Association of Nicotine Anonymous

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یکشنبه, ۳۰ تیر ۱۳۹۸
Sunday, 21 July 2019

Using the Spiritual Tool Kit…

Using the Spiritual

Tool Kit…

My name is Michele and I am a nicotine addict. I am the same as most from my generation. Parents smoked, doctors smoked, it seemed everyone smoked. We weren’t denied buying ciga-rettes at any age. I used to go to the corner store at age 8 and buy cigarettes for my mother, so at 15 buying them wasn’t an issue.

I started by taking a couple from my mother’s pack, and by 18 I was a pack-a-day smoker. I met my future hus-band. He smoked. It seemed that smok-ing was everywhere - on TV, in maga-zines and in the movies. Coming from that generation, it seemed the thing to do.

I stopped smoking when I was pregnant with our first son. In 1976 you could still smoke in the hospital with the baby in the room. I started smoking again when he was 6 weeks old. When my second son came, you could still smoke in the room with the baby, but by the third son, born in 1982, you could only smoke in the lounge, which was on the OB floor.

Somewhere in the 90’s I decided to quit. I would stop for awhile, then start again. It bothered me that our sons were in a car with the windows rolled up when it was cold, with 2 smokers in the front seats. It didn’t bother me enough to stop smoking in the car though. Selfishness to the ex-treme. Nobody was going to tell me where or when I could smoke. Of course, that changed. Gone was smok-ing in restaurants. People started giving you the evil eye if you smoked any-where. I didn’t care.

In 2002 I quit for 2 years. I joined an online support group. I didn’t know there was Nicotine Anonymous. I should have, being in another 12 Step program since 1975. But I started again - no reason, just wanted to smoke. Then I found NicA. First it was the phone meet-ings. I got a sponsor and thought I was ready, but couldn’t get more than a few months together. I really didn’t have an honest desire to quit.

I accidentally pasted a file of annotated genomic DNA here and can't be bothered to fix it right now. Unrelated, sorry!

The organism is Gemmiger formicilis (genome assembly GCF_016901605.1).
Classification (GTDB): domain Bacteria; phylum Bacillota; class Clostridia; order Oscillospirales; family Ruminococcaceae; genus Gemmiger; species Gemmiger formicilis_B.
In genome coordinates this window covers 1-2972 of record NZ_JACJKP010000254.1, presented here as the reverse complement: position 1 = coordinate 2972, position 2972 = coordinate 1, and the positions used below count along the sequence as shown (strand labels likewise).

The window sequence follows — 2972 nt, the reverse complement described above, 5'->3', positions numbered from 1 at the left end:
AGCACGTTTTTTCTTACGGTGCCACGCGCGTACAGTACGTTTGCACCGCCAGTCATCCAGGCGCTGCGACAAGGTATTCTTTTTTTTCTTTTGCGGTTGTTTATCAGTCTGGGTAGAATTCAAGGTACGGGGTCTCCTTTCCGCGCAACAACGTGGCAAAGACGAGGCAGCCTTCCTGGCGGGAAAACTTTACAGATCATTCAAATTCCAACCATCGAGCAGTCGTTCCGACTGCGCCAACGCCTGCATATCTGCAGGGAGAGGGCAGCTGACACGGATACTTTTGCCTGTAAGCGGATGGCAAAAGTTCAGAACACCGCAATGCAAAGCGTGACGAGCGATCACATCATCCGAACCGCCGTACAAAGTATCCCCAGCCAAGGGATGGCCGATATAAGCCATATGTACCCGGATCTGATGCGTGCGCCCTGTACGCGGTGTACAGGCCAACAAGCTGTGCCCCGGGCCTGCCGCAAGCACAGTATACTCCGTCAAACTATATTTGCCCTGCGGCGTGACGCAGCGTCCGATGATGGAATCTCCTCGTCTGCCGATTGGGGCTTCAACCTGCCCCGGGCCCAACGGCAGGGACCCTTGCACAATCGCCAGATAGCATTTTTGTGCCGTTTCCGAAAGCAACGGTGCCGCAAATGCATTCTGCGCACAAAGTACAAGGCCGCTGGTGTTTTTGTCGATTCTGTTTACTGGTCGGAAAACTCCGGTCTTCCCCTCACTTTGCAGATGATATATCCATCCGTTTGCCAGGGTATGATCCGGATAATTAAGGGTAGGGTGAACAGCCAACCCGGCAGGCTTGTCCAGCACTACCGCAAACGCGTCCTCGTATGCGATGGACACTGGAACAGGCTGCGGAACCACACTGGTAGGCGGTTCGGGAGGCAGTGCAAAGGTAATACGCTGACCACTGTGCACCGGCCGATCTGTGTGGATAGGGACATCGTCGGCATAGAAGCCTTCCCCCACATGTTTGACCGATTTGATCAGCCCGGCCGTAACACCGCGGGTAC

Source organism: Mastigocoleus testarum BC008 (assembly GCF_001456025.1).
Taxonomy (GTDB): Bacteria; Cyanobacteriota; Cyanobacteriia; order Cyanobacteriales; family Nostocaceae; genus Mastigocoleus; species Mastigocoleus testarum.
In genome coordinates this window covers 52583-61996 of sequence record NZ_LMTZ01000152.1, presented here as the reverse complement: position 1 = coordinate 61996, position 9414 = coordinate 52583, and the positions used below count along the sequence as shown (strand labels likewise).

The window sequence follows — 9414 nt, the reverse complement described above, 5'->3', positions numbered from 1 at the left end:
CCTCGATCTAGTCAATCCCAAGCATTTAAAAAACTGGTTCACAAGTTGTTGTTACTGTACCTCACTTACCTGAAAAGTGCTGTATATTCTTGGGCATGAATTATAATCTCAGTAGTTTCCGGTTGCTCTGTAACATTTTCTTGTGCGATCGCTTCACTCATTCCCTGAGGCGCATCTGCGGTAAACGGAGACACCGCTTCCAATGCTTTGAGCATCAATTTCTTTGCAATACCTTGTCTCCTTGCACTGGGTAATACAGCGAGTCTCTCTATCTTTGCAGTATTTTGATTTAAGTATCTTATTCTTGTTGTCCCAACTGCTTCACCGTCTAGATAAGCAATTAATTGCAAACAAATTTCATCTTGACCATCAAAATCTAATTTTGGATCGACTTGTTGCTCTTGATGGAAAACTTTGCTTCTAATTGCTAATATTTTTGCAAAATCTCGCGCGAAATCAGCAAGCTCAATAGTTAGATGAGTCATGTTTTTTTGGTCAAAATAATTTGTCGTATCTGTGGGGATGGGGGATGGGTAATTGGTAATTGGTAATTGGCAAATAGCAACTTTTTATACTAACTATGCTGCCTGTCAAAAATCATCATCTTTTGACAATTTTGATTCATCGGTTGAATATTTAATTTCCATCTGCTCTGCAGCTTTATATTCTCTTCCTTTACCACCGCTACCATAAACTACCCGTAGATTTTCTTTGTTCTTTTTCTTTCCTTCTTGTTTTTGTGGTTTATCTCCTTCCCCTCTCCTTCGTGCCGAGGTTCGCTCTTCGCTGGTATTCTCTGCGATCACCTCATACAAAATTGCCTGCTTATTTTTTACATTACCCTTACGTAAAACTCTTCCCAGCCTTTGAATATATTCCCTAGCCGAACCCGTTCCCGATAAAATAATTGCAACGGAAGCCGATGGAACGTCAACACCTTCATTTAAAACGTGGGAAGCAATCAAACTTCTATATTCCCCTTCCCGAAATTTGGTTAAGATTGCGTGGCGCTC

I rejoined that online support group on

April 17, 2015. I had a 6 month quit

going and knew I needed the 12 Steps, so I joined NicA online, Voices of Nico-tine Recovery (VONR). I got a new sponsor and this time the desire to quit grew and grew. From that day until to-day as I write this, I haven’t had any nicotine in my body.

I have days where I think a cigarette would be nice, but I know it’s a big lie. A cigarette will just start the chain reac-tion of craving. I really don’t want to start over. It was so hard for me to start and mean it, so why would I want to play with fire?

My mind is where my disease resides. I have a thinking disease. I need to re-member this so when those thoughts come in, I can use all the tools the 12 Steps have given me. It is a spiritual tool kit. I start with the first 3 Steps, which are my foundation. That founda-tion needs to be strong or the rest will collapse. “I can’t, He can, so I’ll let Him.” I say those three things to myself every morning to remind me that I am not in charge.

The Fourth through the Ninth Steps are action Steps to help me clean house and straighten up the destruction of the past.

Steps Ten through Twelve are my grow-ing Steps, teaching me that my purpose is to serve others. They are the roof on the 12 Step structure that will stay safe and warm as long as I keep it in good repair.

I owe my life to these Steps, my spon-sors, my group and mostly my Higher Power, whom I choose to call God. I am deeply grateful for all that has been given to me.

Michele P Drums, PA